Haute But Reheated, Ctd

The new French law demanding transparency on whether restaurant dishes are homemade continues to cause controversy. Marc Naimark points out that the law assumes ready-made as the default:

If you’re the kind of consumer who likes to know where your food comes from, this might sound like a pretty good idea, but au contraire: This law is as flawed as they come.

The logo itself comprises one problem with the law: It requires that all homemade dishes be identified, under penalty of a fine of up to 300,000 euros and two years in jail. That’s right: If you dare make real food without labeling it as such, you can go to jail. The fact that identifying homemade food as such is not an option but an obligation strikes everyone I’ve spoken to here in Paris as nonsensical. How fair is it that the burden of compliance lies on those offering real food—the people this law is supposed to protect—rather than the purveyors of factory-made food? (It’s worth noting that those hefty fines are in fact not likely to be applied: The country’s consumer protection inspectors are already overworked, and past menu labeling efforts have gone mostly unenforced.)

Naimark adds this “shocking” tidbit:

Chefs need not make their own stocks and basic sauces. French cooking is founded on its sauces: How can a cook unwilling or unable to prepare his own sauces claim to be making quality food?

Those still reeling from the news that French food isn’t all lovingly crafted from scratch – and, consequently, that those amazing Parisian meals may just have been a welcome respite from a day of touring the city – may take some comfort in the following WSJ story about the state of Gallic school cuisine. Christina Passariello and Marion Halftermeyer report from Paris:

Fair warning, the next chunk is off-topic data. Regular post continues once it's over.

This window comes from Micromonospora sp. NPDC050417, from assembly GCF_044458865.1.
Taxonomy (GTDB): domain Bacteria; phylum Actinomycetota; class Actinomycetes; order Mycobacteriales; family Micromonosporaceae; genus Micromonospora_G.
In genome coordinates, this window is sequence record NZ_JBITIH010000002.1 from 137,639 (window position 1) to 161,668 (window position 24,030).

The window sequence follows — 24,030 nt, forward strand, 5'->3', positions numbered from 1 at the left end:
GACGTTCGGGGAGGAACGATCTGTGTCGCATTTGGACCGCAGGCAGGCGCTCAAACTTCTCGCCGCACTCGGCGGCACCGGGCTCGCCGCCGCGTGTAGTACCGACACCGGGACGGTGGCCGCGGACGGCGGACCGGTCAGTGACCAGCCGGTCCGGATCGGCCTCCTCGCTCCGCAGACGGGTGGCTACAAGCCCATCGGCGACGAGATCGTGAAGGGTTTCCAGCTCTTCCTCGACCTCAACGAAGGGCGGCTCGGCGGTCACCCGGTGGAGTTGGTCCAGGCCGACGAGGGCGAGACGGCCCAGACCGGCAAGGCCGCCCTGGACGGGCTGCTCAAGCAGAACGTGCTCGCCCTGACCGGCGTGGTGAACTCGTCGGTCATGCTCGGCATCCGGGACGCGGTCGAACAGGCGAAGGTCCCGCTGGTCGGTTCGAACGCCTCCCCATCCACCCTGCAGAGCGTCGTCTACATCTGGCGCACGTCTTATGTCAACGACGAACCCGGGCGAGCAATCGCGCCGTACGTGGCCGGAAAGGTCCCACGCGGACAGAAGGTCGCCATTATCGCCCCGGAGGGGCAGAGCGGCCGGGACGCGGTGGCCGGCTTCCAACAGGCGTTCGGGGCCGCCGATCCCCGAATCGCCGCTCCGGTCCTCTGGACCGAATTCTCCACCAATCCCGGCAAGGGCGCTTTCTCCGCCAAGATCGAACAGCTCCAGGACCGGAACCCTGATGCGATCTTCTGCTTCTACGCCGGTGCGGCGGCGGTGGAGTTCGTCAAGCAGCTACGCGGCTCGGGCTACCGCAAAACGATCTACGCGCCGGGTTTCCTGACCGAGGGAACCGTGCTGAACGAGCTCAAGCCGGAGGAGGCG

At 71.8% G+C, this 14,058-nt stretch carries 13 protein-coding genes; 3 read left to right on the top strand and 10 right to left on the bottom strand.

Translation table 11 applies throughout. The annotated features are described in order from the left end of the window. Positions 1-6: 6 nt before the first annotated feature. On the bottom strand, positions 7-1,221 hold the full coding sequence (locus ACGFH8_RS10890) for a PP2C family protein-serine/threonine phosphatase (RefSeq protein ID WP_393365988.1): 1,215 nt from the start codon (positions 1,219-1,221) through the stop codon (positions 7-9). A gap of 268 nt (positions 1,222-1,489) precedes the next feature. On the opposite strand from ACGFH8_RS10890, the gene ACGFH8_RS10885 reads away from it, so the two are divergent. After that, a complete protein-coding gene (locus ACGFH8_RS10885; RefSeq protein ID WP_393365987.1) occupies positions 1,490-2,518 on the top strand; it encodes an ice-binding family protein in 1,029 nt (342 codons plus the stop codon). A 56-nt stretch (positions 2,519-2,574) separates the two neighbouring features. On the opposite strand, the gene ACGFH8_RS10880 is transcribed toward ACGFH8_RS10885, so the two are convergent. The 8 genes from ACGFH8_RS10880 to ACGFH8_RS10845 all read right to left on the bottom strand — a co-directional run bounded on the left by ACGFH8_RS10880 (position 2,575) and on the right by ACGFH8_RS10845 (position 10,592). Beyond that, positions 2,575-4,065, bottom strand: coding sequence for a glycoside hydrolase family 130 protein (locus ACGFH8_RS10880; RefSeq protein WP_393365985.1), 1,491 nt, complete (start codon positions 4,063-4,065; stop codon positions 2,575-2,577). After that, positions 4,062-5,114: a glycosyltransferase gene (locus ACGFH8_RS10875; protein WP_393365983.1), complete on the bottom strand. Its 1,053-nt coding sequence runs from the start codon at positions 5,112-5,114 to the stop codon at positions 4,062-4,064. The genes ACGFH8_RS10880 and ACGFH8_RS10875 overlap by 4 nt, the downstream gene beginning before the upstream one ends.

Baptiste gingerly tasted a puff pastry with the tip of his tongue before squishing up his face in disgust. The 2½ year-old gastronome doesn’t like cream.

“I don’t want to try the berry,” added Emy, crossing her toddler arms across her chest.

In France, a country obsessed with good eating, even food for junior must be gourmet. [Jamila] Aissaoui was one of 14 day-care cooks participating in a recent bake-off in Paris. The best recipes will be published in a cookbook and could enter the repertoire of four-course meals that are served to more than 33,000 children under the age of three at the city’s day-care centers. …

Public schools and day-care centers see it as part of their educational mission to teach children—with the help of chefs like Ms. Aissaoui—to eat a diet as broad as it is balanced. Crèches, as French day-care centers are known, serve children as young as 1 year-old sophisticated ingredients such as leeks, Roquefort cheese and dark chocolate, to encourage adventurous palates.